It ought to be easy to install a software package on Linux. I mean, it usually is. All modern distros ship with package managers, right? So all you should have to do is type (Debian-based example):
sudo apt-get install PACKAGE-NAME
and away you go. Right?
Well, usually. But today, not for me.
I have a NAS box from Western Digital, which is really a little Linux server with a biggish disk drive. Some time ago I replaced the shipped distro with a newer one, but it was so long ago, and it’s been so quiet and reliable that I can’t remember what version, exactly.
So first, there seems to be no way to interrogate it to see what distro it is. I mean, there must be, and this page lists several ways, but none of them work on this box. I mean,
uname shows me the kernel version and all that, but not the distro.
Anyway, all that doesn’t really matter. I was only doing it to install Node, and I was only wanting to install Node so that I could run AirSonos. We got a Sonos Play:1 for the kitchen recently, and it’s great, but the one weakness is that it doesn’t support playing from an arbitrary source one your phone, such as, say, your podcast app of choice (Overcast, obvs).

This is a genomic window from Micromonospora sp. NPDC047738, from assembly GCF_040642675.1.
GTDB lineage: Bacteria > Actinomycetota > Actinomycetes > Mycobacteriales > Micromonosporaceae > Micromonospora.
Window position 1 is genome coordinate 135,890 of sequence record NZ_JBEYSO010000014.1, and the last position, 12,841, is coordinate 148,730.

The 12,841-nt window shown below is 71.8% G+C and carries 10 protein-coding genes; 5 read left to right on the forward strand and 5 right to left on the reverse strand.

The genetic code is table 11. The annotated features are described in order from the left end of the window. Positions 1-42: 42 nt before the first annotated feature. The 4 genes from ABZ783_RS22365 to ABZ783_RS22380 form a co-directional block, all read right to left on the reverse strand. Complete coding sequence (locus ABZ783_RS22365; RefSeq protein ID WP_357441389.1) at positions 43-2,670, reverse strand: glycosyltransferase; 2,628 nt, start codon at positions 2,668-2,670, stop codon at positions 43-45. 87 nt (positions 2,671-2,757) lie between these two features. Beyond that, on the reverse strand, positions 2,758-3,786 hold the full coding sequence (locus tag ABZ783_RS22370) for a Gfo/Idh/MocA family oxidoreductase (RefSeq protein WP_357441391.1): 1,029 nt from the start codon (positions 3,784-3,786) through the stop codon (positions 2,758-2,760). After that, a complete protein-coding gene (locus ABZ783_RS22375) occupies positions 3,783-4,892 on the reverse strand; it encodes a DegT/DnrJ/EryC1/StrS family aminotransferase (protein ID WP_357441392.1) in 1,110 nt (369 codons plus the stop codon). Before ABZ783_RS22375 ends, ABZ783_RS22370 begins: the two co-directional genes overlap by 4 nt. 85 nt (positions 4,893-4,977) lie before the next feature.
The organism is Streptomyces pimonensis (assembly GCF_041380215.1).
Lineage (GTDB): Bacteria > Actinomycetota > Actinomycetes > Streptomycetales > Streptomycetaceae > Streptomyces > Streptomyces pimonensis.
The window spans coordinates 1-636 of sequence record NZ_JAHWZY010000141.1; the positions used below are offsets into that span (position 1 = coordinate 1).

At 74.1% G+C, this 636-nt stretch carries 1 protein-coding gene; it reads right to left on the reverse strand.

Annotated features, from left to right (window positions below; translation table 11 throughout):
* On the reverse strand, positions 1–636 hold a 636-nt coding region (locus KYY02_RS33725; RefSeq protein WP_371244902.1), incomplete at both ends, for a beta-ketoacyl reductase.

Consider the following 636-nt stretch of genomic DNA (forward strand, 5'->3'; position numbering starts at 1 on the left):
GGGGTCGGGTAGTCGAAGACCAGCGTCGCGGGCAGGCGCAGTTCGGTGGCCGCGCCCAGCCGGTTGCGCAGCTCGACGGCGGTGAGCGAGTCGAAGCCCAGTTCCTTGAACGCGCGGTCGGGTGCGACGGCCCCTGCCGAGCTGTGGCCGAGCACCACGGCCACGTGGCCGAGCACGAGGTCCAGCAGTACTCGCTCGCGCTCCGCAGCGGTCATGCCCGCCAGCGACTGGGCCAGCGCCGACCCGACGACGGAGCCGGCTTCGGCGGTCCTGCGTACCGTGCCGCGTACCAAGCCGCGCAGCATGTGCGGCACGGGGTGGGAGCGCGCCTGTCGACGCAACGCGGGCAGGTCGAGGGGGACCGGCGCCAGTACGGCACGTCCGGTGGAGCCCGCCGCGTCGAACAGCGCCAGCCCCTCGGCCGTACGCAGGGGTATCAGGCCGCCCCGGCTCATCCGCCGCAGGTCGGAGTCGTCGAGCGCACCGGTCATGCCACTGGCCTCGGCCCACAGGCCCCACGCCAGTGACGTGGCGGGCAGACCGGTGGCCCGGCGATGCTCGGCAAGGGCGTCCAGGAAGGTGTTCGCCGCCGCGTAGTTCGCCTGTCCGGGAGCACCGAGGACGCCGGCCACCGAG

AirSonos is supposed to effectively turn the Sonos into an AirPlay speaker, so you can easily send audio to it from iOS devices. And you want it to be running on a server, so it’s available all the time.
But it turns out that Node does not want to install on my NAS. Either by
apt-get, as above, or by downloading the binary and unpacking it. (That installs it, obviously, but it won’t run.)
I’m going to try running SonoAir on my MacBook. That’s a wrapper round AirSonos, and obviously it’ll only work (assuming it does at all) when my MacBook is awake. But life’s too short.
Also published on Medium.